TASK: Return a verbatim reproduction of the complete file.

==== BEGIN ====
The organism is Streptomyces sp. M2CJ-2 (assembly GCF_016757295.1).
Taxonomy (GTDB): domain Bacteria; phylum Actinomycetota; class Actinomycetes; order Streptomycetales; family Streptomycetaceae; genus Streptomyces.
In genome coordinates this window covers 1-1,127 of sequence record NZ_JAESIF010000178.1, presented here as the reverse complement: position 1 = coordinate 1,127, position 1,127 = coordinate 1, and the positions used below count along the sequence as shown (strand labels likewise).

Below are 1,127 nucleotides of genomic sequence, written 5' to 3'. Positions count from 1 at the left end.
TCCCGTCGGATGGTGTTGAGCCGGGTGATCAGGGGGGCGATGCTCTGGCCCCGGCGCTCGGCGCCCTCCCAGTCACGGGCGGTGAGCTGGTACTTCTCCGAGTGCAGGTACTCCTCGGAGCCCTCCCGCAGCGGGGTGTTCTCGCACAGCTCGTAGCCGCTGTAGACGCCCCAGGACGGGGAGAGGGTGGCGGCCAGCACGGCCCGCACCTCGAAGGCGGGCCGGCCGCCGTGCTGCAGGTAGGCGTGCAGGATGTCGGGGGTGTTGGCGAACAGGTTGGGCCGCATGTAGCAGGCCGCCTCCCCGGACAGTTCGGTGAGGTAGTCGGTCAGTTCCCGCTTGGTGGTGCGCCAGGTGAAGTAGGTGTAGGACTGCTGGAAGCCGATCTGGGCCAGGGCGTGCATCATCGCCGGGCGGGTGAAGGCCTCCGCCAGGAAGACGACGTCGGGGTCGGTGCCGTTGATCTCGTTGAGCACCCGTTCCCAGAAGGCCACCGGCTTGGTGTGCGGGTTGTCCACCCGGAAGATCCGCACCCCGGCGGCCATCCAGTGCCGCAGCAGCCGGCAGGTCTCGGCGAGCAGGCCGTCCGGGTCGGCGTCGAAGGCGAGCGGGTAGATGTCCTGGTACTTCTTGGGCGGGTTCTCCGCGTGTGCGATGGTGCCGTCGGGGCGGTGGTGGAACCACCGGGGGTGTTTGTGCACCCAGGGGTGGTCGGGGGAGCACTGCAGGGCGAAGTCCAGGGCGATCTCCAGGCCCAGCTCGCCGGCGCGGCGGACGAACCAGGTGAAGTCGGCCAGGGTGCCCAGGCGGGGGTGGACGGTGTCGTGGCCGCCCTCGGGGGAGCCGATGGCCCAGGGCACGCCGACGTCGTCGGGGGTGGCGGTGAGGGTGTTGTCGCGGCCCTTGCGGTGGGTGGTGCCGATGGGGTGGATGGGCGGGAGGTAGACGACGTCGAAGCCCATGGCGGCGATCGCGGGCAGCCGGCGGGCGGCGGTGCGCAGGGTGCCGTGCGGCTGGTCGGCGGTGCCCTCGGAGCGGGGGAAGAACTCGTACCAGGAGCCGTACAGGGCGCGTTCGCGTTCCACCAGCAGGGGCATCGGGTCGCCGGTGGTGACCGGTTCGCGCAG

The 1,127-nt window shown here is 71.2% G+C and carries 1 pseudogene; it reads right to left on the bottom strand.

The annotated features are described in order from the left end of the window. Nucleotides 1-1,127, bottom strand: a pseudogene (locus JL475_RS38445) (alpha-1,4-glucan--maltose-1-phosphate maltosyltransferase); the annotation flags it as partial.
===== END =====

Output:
The organism is Streptomyces sp. M2CJ-2 (assembly GCF_016757295.1).
Taxonomy (GTDB): domain Bacteria; phylum Actinomycetota; class Actinomycetes; order Streptomycetales; family Streptomycetaceae; genus Streptomyces.
In genome coordinates this window covers 1-1,127 of sequence record NZ_JAESIF010000178.1, presented here as the reverse complement: position 1 = coordinate 1,127, position 1,127 = coordinate 1, and the positions used below count along the sequence as shown (strand labels likewise).

Below are 1,127 nucleotides of genomic sequence, written 5' to 3'. Positions count from 1 at the left end.
TCCCGTCGGATGGTGTTGAGCCGGGTGATCAGGGGGGCGATGCTCTGGCCCCGGCGCTCGGCGCCCTCCCAGTCACGGGCGGTGAGCTGGTACTTCTCCGAGTGCAGGTACTCCTCGGAGCCCTCCCGCAGCGGGGTGTTCTCGCACAGCTCGTAGCCGCTGTAGACGCCCCAGGACGGGGAGAGGGTGGCGGCCAGCACGGCCCGCACCTCGAAGGCGGGCCGGCCGCCGTGCTGCAGGTAGGCGTGCAGGATGTCGGGGGTGTTGGCGAACAGGTTGGGCCGCATGTAGCAGGCCGCCTCCCCGGACAGTTCGGTGAGGTAGTCGGTCAGTTCCCGCTTGGTGGTGCGCCAGGTGAAGTAGGTGTAGGACTGCTGGAAGCCGATCTGGGCCAGGGCGTGCATCATCGCCGGGCGGGTGAAGGCCTCCGCCAGGAAGACGACGTCGGGGTCGGTGCCGTTGATCTCGTTGAGCACCCGTTCCCAGAAGGCCACCGGCTTGGTGTGCGGGTTGTCCACCCGGAAGATCCGCACCCCGGCGGCCATCCAGTGCCGCAGCAGCCGGCAGGTCTCGGCGAGCAGGCCGTCCGGGTCGGCGTCGAAGGCGAGCGGGTAGATGTCCTGGTACTTCTTGGGCGGGTTCTCCGCGTGTGCGATGGTGCCGTCGGGGCGGTGGTGGAACCACCGGGGGTGTTTGTGCACCCAGGGGTGGTCGGGGGAGCACTGCAGGGCGAAGTCCAGGGCGATCTCCAGGCCCAGCTCGCCGGCGCGGCGGACGAACCAGGTGAAGTCGGCCAGGGTGCCCAGGCGGGGGTGGACGGTGTCGTGGCCGCCCTCGGGGGAGCCGATGGCCCAGGGCACGCCGACGTCGTCGGGGGTGGCGGTGAGGGTGTTGTCGCGGCCCTTGCGGTGGGTGGTGCCGATGGGGTGGATGGGCGGGAGGTAGACGACGTCGAAGCCCATGGCGGCGATCGCGGGCAGCCGGCGGGCGGCGGTGCGCAGGGTGCCGTGCGGCTGGTCGGCGGTGCCCTCGGAGCGGGGGAAGAACTCGTACCAGGAGCCGTACAGGGCGCGTTCGCGTTCCACCAGCAGGGGCATCGGGTCGCCGGTGGTGACCGGTTCGCGCAG

The 1,127-nt window shown here is 71.2% G+C and carries 1 pseudogene; it reads right to left on the bottom strand.

The annotated features are described in order from the left end of the window. Nucleotides 1-1,127, bottom strand: a pseudogene (locus JL475_RS38445) (alpha-1,4-glucan--maltose-1-phosphate maltosyltransferase); the annotation flags it as partial.